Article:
# 5.11: Summary


Radio frequency and microwave design continues to rapidly evolve, responding to new communication, radar, and sensor architectures. The long-term evolution also exploits opportunities made available with larger-scale monolithic integration and by advances in high-performance, low-power digital signal processing.

If filters and other hardware in a communication receiver are ideal, the final $$E_{b}/N_{o}$$ and BER achieved are directly related to the RF SIR as described in this chapter. With practical filters and analog hardware there is a performance degradation and an SIR higher than the theoretical SIR is required to achieve a particular BER, or $$E_{b}/N_{o}$$. The difference is

Modulation Implementation Margin
BPSK $$0.5\text{ dB}$$
QPSK $$0.8\text{ dB}$$
8-PSK $$1-1.6\text{ dB}$$
16-QAM $$1.5-2.1\text{ dB}$$
CDMAOne $$0.5-1\text{ dB}$$
WCDMA $$2\text{ dB}$$

Table $$\PageIndex{1}$$: Implementation margins for modern communication receivers [41, p. 328], [25, 42]. These implementation margins are what can be achieved by good system designs.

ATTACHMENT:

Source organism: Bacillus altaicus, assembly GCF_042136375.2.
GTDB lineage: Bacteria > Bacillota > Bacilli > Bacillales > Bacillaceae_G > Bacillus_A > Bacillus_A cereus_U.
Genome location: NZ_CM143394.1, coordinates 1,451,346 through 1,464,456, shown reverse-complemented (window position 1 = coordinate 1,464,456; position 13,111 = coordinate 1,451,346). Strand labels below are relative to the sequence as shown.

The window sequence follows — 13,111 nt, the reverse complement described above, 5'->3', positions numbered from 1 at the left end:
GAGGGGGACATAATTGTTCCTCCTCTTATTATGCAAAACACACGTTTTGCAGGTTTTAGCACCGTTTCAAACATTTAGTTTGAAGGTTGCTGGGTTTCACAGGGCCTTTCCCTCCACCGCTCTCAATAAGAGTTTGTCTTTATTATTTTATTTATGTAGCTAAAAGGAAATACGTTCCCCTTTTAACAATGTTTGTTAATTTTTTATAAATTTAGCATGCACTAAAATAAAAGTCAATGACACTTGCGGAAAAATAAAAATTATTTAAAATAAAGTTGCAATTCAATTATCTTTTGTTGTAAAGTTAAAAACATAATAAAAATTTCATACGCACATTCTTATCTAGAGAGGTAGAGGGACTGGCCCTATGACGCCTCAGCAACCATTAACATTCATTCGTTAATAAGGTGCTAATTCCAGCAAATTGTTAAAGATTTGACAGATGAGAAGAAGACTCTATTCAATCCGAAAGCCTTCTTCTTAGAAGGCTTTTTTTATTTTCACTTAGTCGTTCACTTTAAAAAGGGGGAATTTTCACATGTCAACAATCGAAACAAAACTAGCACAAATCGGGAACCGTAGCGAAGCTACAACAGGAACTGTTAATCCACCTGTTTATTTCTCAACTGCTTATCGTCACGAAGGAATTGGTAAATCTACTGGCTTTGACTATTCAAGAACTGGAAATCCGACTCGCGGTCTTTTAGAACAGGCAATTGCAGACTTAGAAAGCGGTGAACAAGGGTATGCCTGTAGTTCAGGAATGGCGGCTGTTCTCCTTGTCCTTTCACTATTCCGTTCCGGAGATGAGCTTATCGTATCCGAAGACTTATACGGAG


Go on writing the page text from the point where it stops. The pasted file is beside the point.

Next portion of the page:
captured by the implementation margin, $$k$$, usually specified in decibels. To achieve a specific BER, SIR must greater than the theoretical SIR by $$k$$. The implementation margin is therefore a measure of the performance of RF hardware and is an important metric in design and in planning design. The implementation margin captures many imperfections. A design group and a company learns what it can achieve, e.g. see Table $$\PageIndex{1}$$, and uses this in budgeting design costs and planning design effort. The design cost of RF systems are considerable and the ability to manage the design process and be able to estimate design effort is critical to timely success. Higher implementation margins result from the choice of lower-performing technologies, perhaps resulting from a compromise of performance, cost, and design effort.

This page titled 5.11: Summary is shared under a CC BY-NC license and was authored, remixed, and/or curated by Michael Steer.